Query: NC_010943:1379707 Stenotrophomonas maltophilia K279a, complete genome Lineage: Stenotrophomonas maltophilia; Stenotrophomonas; Xanthomonadaceae; Xanthomonadales; Proteobacteria; Bacteria General Information: Stenotrophomonas maltophilia K279a was isolated from blood infection. This species is an uncommon but serious source of infection in patients with breathing tubes such as endotracheal or tracheostomy tubes, or with chronically indwelling urinary catheters. Although the organism can colonize the devices without causing an infection, under certain conditions it can cause pneumonia, urinary tract infections, or an infection of the blood. This organism can also cause infection in immunocompromised patients. It has resistance to many commonly used antibiotics and therefore is often difficult to eradicate. Most strains are resistant to co-trimoxazole.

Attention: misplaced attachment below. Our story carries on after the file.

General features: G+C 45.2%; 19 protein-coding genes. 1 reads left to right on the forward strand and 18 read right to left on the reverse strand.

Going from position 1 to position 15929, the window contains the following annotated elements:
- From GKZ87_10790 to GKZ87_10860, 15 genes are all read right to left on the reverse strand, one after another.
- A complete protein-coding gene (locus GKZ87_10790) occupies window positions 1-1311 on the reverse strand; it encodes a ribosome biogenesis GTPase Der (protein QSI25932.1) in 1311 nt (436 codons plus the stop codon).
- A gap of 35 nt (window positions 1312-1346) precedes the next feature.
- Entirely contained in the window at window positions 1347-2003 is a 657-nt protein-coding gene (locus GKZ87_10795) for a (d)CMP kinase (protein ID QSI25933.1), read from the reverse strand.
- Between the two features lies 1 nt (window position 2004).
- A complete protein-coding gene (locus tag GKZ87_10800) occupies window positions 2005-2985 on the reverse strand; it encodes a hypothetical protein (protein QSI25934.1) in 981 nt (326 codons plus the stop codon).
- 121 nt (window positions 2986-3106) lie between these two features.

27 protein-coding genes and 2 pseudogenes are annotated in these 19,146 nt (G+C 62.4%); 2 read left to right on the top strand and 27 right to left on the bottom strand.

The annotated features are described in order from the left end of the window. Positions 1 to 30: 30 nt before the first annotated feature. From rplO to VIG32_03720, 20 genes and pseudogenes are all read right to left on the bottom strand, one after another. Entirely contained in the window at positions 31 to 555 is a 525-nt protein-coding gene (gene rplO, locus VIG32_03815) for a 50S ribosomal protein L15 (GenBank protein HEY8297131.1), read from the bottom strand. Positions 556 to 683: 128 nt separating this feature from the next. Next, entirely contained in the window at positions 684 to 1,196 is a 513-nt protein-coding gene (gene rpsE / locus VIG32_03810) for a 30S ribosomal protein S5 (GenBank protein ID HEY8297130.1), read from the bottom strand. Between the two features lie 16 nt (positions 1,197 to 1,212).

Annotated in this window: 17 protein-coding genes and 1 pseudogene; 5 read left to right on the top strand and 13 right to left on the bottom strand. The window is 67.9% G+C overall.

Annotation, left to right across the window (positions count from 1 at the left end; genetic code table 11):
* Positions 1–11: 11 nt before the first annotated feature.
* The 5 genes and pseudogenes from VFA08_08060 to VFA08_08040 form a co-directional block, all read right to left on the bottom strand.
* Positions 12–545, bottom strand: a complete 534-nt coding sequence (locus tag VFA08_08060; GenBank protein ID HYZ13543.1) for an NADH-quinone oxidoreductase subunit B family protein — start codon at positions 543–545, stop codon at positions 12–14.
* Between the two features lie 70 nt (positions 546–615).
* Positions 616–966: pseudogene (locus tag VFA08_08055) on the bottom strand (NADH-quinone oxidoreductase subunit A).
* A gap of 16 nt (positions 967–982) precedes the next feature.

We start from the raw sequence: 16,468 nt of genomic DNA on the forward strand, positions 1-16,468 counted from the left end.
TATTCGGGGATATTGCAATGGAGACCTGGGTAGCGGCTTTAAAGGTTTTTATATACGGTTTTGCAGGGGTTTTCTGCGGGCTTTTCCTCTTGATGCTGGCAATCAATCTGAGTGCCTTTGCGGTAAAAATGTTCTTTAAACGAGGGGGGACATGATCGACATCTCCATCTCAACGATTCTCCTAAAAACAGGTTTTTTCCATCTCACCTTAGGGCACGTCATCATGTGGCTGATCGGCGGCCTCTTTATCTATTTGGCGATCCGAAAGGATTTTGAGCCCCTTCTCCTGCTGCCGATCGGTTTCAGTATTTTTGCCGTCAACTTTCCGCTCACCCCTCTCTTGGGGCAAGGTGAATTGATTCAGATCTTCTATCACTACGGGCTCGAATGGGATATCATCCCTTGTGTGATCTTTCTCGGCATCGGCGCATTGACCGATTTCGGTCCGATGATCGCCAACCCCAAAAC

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General Information: This organism was discovered in 1819 by Bizio who named the organism after the Italian physicist Serrati. It was considered a nonpathogenic organism until late in the 20th century, although pathogenicity was noted as early as 1913. Serratia marcescens is an opportunistic human pathogen that is increasingly associated with life-threatening hospital-acquired infections. It is an environmental organism that has a broad host range, and is capable of infecting vertebrates and invertebrates, as well as plants. In humans, Serratia marcescens can cause meningitis (inflammation of the membrane surrounding the brain and spinal cord), endocarditis (inflammation of heart muscle) and pyelonephritis (inflammation of the kidneys). Many strains are resistant to multiple antibiotics. Environmental isolates are noted by production of the red pigment prodigiosin.